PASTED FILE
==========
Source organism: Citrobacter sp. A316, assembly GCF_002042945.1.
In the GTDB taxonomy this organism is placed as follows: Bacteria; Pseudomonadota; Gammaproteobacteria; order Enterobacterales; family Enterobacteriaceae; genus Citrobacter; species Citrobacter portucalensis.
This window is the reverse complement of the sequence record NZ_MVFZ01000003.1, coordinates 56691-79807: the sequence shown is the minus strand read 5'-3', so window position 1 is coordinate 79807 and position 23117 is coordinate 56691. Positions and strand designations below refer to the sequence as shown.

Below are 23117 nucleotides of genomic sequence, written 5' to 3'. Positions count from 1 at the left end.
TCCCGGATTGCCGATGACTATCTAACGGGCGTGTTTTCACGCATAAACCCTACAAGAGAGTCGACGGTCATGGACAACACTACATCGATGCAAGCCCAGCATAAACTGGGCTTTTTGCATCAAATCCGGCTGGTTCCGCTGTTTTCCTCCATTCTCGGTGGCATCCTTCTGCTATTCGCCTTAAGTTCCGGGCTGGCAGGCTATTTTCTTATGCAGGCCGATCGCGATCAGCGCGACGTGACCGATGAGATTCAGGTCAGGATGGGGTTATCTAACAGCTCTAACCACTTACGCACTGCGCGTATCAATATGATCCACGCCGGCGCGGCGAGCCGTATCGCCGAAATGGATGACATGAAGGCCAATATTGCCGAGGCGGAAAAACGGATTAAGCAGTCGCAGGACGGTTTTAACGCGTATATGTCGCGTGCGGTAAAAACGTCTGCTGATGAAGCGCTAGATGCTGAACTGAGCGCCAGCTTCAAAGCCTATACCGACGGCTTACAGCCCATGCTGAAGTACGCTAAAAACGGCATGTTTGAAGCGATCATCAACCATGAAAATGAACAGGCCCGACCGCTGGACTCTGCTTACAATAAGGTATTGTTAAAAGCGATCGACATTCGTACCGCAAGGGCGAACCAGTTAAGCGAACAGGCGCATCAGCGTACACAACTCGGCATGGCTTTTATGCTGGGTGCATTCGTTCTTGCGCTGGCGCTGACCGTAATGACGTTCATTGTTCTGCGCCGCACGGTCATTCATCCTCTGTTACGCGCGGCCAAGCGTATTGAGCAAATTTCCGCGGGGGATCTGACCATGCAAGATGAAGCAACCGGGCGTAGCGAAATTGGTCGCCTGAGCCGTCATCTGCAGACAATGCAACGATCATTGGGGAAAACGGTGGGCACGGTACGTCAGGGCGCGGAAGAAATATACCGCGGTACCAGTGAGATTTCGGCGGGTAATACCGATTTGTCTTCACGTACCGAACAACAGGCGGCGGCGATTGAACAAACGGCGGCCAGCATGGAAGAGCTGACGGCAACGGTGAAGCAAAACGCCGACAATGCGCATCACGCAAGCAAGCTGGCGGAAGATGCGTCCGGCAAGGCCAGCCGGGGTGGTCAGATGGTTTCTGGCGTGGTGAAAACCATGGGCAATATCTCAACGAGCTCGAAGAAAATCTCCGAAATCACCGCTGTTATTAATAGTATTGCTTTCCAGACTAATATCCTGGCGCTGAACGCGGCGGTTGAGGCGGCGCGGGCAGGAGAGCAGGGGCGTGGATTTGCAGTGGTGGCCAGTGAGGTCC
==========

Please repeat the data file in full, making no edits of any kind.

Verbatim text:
Source organism: Citrobacter sp. A316, assembly GCF_002042945.1.
In the GTDB taxonomy this organism is placed as follows: Bacteria; Pseudomonadota; Gammaproteobacteria; order Enterobacterales; family Enterobacteriaceae; genus Citrobacter; species Citrobacter portucalensis.
This window is the reverse complement of the sequence record NZ_MVFZ01000003.1, coordinates 56691-79807: the sequence shown is the minus strand read 5'-3', so window position 1 is coordinate 79807 and position 23117 is coordinate 56691. Positions and strand designations below refer to the sequence as shown.

Below are 23117 nucleotides of genomic sequence, written 5' to 3'. Positions count from 1 at the left end.
TCCCGGATTGCCGATGACTATCTAACGGGCGTGTTTTCACGCATAAACCCTACAAGAGAGTCGACGGTCATGGACAACACTACATCGATGCAAGCCCAGCATAAACTGGGCTTTTTGCATCAAATCCGGCTGGTTCCGCTGTTTTCCTCCATTCTCGGTGGCATCCTTCTGCTATTCGCCTTAAGTTCCGGGCTGGCAGGCTATTTTCTTATGCAGGCCGATCGCGATCAGCGCGACGTGACCGATGAGATTCAGGTCAGGATGGGGTTATCTAACAGCTCTAACCACTTACGCACTGCGCGTATCAATATGATCCACGCCGGCGCGGCGAGCCGTATCGCCGAAATGGATGACATGAAGGCCAATATTGCCGAGGCGGAAAAACGGATTAAGCAGTCGCAGGACGGTTTTAACGCGTATATGTCGCGTGCGGTAAAAACGTCTGCTGATGAAGCGCTAGATGCTGAACTGAGCGCCAGCTTCAAAGCCTATACCGACGGCTTACAGCCCATGCTGAAGTACGCTAAAAACGGCATGTTTGAAGCGATCATCAACCATGAAAATGAACAGGCCCGACCGCTGGACTCTGCTTACAATAAGGTATTGTTAAAAGCGATCGACATTCGTACCGCAAGGGCGAACCAGTTAAGCGAACAGGCGCATCAGCGTACACAACTCGGCATGGCTTTTATGCTGGGTGCATTCGTTCTTGCGCTGGCGCTGACCGTAATGACGTTCATTGTTCTGCGCCGCACGGTCATTCATCCTCTGTTACGCGCGGCCAAGCGTATTGAGCAAATTTCCGCGGGGGATCTGACCATGCAAGATGAAGCAACCGGGCGTAGCGAAATTGGTCGCCTGAGCCGTCATCTGCAGACAATGCAACGATCATTGGGGAAAACGGTGGGCACGGTACGTCAGGGCGCGGAAGAAATATACCGCGGTACCAGTGAGATTTCGGCGGGTAATACCGATTTGTCTTCACGTACCGAACAACAGGCGGCGGCGATTGAACAAACGGCGGCCAGCATGGAAGAGCTGACGGCAACGGTGAAGCAAAACGCCGACAATGCGCATCACGCAAGCAAGCTGGCGGAAGATGCGTCCGGCAAGGCCAGCCGGGGTGGTCAGATGGTTTCTGGCGTGGTGAAAACCATGGGCAATATCTCAACGAGCTCGAAGAAAATCTCCGAAATCACCGCTGTTATTAATAGTATTGCTTTCCAGACTAATATCCTGGCGCTGAACGCGGCGGTTGAGGCGGCGCGGGCAGGAGAGCAGGGGCGTGGATTTGCAGTGGTGGCCAGTGAGGTCC